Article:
23 Jul 2022

Superpower? The Wearable-Tech Revolution—soon-to-be-released!

by Elaine Kachala

What do you think you already know about wearable technology? What are you still curious about?

Superpower? The Wearable-Tech Revolution is about wearable technologies—how they work and how they can empower people to live better lives. From smart clothing to virtual reality to exoskeletons, wearables are changing how we live and giving us superpowers! Super strength. Super hearing. Super vision. Super connection. Super intelligence! These may sound like good things, but what if super strength results in endless work? What if hackers can read our thoughts? What if living in a virtual world affects our humanity? Innovation can have downsides!

In the book, readers meet engineers, designers, scientists, and young inventors exploring the pros and cons of technology and navigating the next tech frontier of wearable computing.

There are many pros; for example, imagine being totally alert but unable to walk, speak or move your hands to turn on a light switch. It’s like you’re locked in your body. Now imagine a technology that helps you do things using only your thoughts. That technology is called a brain-computer interface (BCI)


A BCI allows a direct communication link between a person’s brain and external technology so that they can control that technology.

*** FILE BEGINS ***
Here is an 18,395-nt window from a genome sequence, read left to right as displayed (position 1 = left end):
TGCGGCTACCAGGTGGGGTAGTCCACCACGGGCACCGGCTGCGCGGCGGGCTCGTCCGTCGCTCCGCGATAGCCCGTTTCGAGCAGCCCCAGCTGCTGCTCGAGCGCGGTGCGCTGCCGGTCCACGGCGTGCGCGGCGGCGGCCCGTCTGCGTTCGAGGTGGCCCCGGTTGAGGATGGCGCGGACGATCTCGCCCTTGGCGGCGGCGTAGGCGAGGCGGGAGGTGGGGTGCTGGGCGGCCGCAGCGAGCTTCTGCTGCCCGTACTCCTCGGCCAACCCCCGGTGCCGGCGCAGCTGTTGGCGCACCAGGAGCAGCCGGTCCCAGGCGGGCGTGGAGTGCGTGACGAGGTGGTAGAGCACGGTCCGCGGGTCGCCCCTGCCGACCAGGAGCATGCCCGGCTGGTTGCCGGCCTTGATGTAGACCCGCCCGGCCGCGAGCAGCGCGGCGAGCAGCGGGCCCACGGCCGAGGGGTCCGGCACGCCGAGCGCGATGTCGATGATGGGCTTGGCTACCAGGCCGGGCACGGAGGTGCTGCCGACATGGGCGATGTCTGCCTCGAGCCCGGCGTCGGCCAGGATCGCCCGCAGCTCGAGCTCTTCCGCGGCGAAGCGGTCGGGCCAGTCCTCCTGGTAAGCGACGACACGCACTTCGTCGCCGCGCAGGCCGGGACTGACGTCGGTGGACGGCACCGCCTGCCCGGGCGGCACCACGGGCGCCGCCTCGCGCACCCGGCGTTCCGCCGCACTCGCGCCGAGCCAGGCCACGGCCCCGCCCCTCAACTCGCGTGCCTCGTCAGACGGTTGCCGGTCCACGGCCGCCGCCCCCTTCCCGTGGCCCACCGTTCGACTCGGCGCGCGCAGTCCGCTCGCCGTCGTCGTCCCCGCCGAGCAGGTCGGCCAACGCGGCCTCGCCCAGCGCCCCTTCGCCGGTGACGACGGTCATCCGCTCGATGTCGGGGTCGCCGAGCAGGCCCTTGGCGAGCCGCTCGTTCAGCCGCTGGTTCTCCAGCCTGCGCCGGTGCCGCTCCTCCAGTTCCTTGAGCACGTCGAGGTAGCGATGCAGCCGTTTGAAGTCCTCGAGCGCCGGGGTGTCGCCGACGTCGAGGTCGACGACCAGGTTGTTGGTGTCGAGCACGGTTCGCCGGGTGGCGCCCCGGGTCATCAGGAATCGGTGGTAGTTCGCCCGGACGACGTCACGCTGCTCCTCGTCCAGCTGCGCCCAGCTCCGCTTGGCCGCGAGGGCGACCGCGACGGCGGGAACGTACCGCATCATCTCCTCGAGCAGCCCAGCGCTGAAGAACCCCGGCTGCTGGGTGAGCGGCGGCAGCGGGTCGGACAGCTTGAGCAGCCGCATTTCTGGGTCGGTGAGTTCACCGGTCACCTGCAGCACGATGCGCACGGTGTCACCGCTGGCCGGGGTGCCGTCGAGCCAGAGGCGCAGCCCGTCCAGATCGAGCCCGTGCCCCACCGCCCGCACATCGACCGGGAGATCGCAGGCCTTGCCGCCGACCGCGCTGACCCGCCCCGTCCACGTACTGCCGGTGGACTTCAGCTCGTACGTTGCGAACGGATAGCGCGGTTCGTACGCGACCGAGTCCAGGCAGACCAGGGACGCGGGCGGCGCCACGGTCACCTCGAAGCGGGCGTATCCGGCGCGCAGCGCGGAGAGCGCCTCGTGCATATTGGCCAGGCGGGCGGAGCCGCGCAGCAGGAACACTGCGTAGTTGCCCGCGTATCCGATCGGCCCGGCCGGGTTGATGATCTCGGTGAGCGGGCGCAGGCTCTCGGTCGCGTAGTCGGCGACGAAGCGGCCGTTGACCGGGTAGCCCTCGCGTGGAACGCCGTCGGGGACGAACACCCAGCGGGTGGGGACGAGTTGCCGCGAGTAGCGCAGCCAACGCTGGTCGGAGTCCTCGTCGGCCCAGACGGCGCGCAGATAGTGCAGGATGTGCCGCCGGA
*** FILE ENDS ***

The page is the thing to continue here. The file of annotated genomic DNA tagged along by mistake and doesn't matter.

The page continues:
Or, what about virtual reality (VR) applications that allow surgeons to practice their skills without harming patients, help pilots safely test new landing maneuvers, or help us all improve our athletic skills.

Wearable technologies offer life-changing possibilities.

But what if the same BCI technology will one day be able to read your mind? And what if the same VR technologies plunge us into living in a metaverse where all our human interactions are digital? Scientists already know that kids who use VR can become more confused than adults about what's real and what's not.

Technology influences us and shapes us and our society; it always has, and there can be many benefits. But is there a line that innovation shouldn't cross? And where is it? Just because we can meld our minds and bodies with machines, should we? And how do we ensure it's safe for those using it?